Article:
A certain child of mine, who we will call David, is having a learning experience that I'm glad that he is having. I'm not glad that it happened, but I'm glad that he will have the chance to see the consequences of his actions and learn from them.
I babysit one of his friend's after school. Today the kids all got out of school early. My other two school age children had friends over already for the day, so I was expecting these two boys to try to get a play date going when the other mother came to pick him up. When she came, my son David rushed up and asked if he could go over to their house. She was mulling it over, and I could tell that she had a lot going on today. While she was willing for "David" to come over later, she looked relieved when I suggested that her son stay at my house for a while, while she ran some errands. David had run to the basement while the grown ups did the negotiations. His friend was excited to be able to stay and play with David for a while. His mother left, and he ran downstairs to tell David the good news. My son was disappointed that he wouldn't be able to go to his friend's house, and started pitching a huge fit. I tried talking him out of it, pointing out that he was hurting his friend's feelings, and that he had a choice to make: 1) Get over it and enjoy having his friend over to play, or 2) Cry, act like a baby, and ruin the time they had together. Unfortunately, he chose #2. His friend felt so bad that he too was in tears and insisted upon calling his mother to come and get him right then. I tried talking him into staying, telling him that David would get over it in a minute, but he was frantic to leave. He ran upstairs and called his mother before I could stop him. This all happened so fast, that his mother couldn't have had time to do much more than to drive around the block.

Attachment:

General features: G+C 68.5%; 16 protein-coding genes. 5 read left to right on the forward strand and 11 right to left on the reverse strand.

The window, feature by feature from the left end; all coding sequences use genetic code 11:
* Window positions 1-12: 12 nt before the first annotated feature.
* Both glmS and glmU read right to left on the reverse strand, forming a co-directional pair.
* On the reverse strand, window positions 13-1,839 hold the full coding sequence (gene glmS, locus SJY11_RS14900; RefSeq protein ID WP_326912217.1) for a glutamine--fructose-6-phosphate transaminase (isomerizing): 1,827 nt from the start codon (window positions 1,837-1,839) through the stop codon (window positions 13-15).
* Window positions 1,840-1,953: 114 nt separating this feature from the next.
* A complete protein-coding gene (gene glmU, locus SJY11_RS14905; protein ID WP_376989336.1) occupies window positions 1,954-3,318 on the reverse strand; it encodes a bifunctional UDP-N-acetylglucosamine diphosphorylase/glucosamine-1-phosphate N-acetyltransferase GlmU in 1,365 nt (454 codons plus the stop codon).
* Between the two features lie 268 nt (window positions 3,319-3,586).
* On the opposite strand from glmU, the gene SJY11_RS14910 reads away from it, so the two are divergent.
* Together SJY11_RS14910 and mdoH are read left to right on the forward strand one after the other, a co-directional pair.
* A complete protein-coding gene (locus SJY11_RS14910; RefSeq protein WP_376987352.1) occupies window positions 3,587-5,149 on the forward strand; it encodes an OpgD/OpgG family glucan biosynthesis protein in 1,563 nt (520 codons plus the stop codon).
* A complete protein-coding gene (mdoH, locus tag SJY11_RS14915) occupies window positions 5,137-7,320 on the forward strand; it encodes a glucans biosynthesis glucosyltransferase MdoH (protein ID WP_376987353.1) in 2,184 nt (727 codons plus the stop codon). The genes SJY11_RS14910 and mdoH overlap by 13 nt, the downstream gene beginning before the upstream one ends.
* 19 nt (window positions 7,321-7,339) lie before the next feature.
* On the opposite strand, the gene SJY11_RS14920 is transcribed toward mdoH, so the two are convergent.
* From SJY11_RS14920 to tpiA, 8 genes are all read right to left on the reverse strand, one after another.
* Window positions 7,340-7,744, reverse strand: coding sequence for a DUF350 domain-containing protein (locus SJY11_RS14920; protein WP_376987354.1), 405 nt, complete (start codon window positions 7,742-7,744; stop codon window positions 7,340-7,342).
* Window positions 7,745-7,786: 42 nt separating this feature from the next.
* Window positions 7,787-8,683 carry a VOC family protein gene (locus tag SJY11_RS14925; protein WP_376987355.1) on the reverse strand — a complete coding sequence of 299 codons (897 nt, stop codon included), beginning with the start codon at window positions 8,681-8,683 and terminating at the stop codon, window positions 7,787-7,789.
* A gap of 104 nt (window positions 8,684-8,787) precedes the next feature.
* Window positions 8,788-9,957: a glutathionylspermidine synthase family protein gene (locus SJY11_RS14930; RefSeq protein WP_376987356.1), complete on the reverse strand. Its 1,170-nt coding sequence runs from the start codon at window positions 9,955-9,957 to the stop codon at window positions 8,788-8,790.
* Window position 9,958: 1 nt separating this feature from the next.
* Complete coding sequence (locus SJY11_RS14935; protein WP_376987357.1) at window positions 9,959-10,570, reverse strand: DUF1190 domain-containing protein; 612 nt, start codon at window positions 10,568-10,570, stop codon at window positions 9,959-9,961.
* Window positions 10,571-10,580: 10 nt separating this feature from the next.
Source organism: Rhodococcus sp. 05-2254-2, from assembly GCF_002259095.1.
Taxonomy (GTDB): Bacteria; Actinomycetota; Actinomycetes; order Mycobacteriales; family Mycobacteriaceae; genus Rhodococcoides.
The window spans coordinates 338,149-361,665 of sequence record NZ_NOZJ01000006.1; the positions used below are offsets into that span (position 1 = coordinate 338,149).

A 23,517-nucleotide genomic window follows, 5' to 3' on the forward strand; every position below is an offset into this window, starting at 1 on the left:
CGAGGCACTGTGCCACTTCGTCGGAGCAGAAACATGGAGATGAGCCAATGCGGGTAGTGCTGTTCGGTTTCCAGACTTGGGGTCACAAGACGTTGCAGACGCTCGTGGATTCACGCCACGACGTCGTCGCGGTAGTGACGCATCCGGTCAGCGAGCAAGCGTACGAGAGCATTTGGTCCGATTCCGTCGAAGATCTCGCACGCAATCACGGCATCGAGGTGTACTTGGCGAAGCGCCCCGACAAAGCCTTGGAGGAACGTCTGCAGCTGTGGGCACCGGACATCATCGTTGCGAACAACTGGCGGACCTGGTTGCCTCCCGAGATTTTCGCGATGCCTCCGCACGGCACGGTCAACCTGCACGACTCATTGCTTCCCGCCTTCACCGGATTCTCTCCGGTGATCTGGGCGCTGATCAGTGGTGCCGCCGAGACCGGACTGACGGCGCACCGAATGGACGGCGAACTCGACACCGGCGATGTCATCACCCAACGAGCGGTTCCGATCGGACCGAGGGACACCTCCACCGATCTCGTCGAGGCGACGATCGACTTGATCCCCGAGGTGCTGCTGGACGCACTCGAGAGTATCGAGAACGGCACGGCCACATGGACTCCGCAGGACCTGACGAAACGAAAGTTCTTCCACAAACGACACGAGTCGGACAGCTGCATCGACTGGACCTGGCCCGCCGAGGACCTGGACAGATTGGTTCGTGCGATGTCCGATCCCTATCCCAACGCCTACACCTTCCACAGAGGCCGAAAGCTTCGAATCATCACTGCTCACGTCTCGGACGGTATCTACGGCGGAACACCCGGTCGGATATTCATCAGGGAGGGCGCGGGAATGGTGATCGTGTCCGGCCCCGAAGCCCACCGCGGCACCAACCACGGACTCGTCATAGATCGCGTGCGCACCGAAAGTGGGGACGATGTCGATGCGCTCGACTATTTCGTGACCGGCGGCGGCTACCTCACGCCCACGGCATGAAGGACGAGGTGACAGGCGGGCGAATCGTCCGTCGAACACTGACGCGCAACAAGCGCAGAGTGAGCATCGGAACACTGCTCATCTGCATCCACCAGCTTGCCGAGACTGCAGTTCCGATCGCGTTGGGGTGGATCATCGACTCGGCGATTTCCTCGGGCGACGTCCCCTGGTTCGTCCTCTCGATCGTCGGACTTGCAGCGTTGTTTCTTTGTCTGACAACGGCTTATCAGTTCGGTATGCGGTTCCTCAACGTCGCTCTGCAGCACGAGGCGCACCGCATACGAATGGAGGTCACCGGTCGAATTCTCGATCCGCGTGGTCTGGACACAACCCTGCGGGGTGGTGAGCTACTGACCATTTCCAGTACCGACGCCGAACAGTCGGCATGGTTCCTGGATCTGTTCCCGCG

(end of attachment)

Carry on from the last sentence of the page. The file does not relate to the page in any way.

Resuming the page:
In consequence, David now has no friend to play with for the day. The other mother did offer to let David come over later (not in front of him, thank goodness). I declined, he doesn't need to be rewarded for behaving that way.
I am sorry that this happened. But ultimately, I'm glad for the learning experience he is having.
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